CLINT BOWYER – 2019 Dover II Race Advance

After breathing a deep sigh of relief Sunday night knowing he survived the roval carnage at Charlotte (N.C.) Motor Speedway, No. 14 ITsavvy/Haas Automation Mustang driver Clint Bowyer is ready to kick off the Round of 12 of this year’s Monster Energy NASCAR Cup Series playoffs this weekend at Dover (Del.) International Speedway.

“I’m excited to reset and not be playing catch-up,” Bowyer said moments after Sunday’s race. “We put ourselves in a hole in the first round after a 25th-place finish at Las Vegas. I won’t put us in a hole again. Dover is a good track for me. Dover is a good track for our organization. I feel like we can get reset and go for that next Round of 8.”

Bowyer and his No. 14 Ford Mustang team entered Sunday’s final race in the Round of 16 on the Charlotte roval four points out of the final transfer position. But he qualified fifth Friday, then racked up 16 bonus points in the first two stages of Sunday’s race while surviving three- and four-wide racing throughout. He avoided numerous near wrecks in the closing laps en route to a fourth-place finish that boosted him to ninth in the final Round of 16 points and advanced him to the next playoff round with 11 other drivers.

Bowyer arrives at Dover 12th in points after the Round of 12 points reset. He is just six points outside the top eight and would love nothing more than to start the round with a good run Sunday. He said racing on the roval at Charlotte last weekend was tension-filled and expects this weekend’s more traditional race on the mile oval at Dover to be much more fun.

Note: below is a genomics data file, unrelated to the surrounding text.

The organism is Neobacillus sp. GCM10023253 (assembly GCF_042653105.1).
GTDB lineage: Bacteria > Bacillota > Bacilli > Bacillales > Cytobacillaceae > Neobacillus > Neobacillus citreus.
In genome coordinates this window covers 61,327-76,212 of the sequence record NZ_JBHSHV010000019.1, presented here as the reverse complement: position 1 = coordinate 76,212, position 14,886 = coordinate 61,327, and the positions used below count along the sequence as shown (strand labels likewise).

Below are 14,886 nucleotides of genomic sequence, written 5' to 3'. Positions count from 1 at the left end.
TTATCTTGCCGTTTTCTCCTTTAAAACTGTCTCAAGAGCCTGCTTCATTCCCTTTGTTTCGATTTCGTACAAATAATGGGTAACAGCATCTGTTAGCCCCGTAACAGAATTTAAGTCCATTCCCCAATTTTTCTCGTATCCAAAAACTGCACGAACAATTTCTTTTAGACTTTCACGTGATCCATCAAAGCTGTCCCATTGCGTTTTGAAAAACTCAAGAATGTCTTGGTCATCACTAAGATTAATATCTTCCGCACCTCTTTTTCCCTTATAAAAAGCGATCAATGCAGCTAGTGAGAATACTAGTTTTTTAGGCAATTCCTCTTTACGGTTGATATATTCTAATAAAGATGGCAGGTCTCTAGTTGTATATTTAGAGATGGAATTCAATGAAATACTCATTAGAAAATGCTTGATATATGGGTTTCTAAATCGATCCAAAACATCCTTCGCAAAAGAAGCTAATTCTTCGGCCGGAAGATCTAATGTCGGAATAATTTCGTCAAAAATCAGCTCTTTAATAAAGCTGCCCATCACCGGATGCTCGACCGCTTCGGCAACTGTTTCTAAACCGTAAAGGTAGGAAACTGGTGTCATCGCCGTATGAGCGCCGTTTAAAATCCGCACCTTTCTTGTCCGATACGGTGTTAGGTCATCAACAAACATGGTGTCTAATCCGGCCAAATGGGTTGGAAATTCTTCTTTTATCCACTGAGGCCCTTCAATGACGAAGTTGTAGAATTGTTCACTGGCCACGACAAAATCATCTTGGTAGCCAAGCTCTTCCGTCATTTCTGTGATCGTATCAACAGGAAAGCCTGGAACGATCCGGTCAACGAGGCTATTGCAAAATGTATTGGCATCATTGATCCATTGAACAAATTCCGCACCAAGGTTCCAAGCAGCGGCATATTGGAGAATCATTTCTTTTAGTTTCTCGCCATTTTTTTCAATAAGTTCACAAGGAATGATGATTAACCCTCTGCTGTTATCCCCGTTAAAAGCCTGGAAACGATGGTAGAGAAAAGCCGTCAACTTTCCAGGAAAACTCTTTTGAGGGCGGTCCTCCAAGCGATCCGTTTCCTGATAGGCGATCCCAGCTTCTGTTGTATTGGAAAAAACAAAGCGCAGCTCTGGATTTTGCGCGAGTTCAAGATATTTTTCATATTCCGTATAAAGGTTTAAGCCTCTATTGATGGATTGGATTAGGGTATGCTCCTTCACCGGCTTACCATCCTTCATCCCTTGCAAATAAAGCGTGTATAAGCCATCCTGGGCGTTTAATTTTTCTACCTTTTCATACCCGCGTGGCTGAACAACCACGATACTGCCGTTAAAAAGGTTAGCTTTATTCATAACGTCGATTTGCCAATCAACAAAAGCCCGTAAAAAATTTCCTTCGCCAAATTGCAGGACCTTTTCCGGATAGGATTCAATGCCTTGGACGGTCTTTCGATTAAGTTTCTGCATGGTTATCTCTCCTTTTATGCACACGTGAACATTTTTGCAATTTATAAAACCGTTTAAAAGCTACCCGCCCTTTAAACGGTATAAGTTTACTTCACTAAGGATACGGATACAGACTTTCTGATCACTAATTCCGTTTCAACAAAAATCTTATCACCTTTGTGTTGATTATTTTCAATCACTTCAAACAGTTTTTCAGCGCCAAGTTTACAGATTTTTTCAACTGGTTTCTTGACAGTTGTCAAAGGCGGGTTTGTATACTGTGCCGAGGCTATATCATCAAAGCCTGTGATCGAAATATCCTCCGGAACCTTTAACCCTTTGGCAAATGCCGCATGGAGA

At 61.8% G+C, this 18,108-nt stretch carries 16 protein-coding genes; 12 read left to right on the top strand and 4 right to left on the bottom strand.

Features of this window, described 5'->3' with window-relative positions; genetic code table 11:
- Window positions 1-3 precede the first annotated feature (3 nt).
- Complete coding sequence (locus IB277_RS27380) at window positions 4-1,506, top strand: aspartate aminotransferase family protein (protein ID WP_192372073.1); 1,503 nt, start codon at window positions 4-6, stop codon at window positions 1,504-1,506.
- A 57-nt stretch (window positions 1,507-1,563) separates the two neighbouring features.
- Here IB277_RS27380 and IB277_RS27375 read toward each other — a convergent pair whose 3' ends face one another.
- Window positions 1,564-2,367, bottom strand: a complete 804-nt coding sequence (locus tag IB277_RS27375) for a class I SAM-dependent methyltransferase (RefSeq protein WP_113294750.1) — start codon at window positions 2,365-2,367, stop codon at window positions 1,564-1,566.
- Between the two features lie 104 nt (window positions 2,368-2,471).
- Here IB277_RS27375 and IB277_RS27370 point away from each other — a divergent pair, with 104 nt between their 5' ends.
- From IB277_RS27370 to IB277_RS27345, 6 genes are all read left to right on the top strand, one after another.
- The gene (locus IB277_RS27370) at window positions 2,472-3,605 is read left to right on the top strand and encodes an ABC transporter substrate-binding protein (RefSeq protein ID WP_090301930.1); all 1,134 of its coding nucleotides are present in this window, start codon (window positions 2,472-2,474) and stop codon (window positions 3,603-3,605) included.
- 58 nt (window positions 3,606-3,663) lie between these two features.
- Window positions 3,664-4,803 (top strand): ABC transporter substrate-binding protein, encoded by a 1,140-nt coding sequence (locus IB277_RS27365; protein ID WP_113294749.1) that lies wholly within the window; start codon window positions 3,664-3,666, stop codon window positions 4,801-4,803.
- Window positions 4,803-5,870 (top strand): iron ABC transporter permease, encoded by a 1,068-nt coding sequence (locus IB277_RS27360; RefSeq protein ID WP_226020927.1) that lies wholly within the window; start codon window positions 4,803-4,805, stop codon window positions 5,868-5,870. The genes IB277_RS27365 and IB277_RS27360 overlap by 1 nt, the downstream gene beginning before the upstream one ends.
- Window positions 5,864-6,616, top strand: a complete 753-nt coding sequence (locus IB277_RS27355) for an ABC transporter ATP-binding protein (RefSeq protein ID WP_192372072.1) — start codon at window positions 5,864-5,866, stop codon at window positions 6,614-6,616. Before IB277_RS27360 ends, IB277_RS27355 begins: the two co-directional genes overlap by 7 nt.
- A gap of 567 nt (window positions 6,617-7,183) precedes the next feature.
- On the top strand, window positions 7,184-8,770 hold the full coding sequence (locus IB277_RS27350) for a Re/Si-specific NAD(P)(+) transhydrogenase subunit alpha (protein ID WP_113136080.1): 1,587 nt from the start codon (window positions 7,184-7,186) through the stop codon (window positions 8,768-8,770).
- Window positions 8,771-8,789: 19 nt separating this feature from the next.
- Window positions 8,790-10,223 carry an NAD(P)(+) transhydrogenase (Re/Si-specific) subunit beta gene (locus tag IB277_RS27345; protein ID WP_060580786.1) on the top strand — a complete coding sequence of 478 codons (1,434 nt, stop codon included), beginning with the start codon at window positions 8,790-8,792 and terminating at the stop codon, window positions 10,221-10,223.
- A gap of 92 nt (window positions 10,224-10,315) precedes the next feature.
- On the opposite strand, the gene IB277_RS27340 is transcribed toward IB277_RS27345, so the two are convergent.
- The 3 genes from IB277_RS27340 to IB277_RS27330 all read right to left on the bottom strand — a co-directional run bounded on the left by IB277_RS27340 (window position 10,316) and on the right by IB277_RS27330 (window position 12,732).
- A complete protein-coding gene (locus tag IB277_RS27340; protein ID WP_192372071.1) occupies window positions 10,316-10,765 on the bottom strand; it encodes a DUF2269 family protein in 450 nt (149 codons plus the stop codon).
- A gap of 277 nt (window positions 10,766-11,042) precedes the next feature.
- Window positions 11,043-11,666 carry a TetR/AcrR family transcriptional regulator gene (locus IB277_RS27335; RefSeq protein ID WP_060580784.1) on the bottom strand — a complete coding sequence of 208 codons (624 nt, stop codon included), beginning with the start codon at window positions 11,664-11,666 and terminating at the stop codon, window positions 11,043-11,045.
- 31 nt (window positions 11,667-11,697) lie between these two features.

“This is a fun racetrack,” said Bowyer, who owns three top-five finishes and 15 top-10s while leading 83 laps in 27 Cup Series races at Dover. “This is a challenging racetrack, a very competitive racetrack, one of the most competitive and challenging tracks I think we go to. The balance of your car is just so important, balancing those front tires to the rear. You’ve got to enjoy places like this. If you don’t, it’s a long day.”

Bowyer isn’t a stranger to victory lane at the Monster Mile. He owns two NASCAR Xfinity Series victories at Dover. He led 70 laps and beat Matt Kenseth by .547 of a second on Sept. 23, 2006 to win his third of eight Xfinity Series victories in his career. His most recent Xfinity Series victory also came at Dover, in Sept. 26, 2009, when he led 83 laps and beat Mike Bliss to the checkered flag by 1.319 seconds.

Bowyer will drive the No. 14 ITsavvy/Haas Automation Ford Mustang for SHR at Dover.

ITsavvy (pronounced I-T-savvy) is a second-year primary sponsor in the Cup Series. The Addison, Illinois-based company is one of the fastest-growing resources for integrated IT products and technology solutions in the United States. ITsavvy has catapulted rapidly from a Midwest startup to a national leader in IT products and solutions.